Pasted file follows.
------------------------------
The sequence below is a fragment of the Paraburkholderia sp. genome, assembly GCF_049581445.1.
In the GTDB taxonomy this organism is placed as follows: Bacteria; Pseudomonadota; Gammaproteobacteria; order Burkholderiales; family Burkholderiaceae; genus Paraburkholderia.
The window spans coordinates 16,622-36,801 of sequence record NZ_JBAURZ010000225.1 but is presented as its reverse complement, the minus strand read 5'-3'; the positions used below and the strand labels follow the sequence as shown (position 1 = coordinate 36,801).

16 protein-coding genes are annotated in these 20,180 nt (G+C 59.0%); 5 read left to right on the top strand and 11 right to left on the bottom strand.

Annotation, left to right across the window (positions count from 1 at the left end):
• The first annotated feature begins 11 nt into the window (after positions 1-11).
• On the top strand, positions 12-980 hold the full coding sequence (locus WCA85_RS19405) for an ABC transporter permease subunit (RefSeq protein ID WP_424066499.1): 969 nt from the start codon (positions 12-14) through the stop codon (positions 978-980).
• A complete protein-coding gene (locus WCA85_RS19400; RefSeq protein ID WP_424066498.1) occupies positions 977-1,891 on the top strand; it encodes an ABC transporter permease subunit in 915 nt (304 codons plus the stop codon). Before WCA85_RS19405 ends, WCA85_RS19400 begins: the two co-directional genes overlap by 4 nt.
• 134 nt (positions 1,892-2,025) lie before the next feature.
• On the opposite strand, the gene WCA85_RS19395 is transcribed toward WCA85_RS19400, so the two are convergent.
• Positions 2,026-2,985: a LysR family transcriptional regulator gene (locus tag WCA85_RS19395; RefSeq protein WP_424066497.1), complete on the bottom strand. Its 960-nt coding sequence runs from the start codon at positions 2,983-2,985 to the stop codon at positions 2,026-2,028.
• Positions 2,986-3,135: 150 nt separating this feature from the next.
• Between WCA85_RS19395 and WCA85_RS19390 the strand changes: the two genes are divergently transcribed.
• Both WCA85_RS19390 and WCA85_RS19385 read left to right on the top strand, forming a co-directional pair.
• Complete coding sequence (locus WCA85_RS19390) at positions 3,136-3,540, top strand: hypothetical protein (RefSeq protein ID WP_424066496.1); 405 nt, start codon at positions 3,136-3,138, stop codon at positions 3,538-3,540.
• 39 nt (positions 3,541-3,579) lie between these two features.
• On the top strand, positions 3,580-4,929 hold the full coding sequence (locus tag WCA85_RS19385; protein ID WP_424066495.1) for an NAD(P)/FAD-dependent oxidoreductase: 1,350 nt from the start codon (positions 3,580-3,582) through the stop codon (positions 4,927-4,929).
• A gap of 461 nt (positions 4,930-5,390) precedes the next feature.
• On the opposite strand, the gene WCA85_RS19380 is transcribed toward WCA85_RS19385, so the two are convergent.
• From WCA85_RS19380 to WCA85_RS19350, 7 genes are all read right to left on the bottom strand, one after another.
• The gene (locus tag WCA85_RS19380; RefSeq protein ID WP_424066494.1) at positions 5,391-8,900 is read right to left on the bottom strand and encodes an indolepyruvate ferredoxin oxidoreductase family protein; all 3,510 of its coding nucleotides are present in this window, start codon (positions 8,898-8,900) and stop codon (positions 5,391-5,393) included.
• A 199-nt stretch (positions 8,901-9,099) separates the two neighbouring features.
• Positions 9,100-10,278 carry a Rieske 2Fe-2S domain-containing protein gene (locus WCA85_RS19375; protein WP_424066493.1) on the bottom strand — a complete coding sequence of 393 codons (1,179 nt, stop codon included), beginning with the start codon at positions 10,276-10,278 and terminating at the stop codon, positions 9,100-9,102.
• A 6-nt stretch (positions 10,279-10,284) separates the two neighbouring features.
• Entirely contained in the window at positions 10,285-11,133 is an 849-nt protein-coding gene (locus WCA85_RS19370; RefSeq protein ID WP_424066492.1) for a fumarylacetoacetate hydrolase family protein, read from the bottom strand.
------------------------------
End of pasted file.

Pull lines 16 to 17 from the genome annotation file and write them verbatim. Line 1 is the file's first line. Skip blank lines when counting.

• 39 nt (positions 3,541-3,579) lie between these two features.
• On the top strand, positions 3,580-4,929 hold the full coding sequence (locus tag WCA85_RS19385; protein ID WP_424066495.1) for an NAD(P)/FAD-dependent oxidoreductase: 1,350 nt from the start codon (positions 3,580-3,582) through the stop codon (positions 4,927-4,929).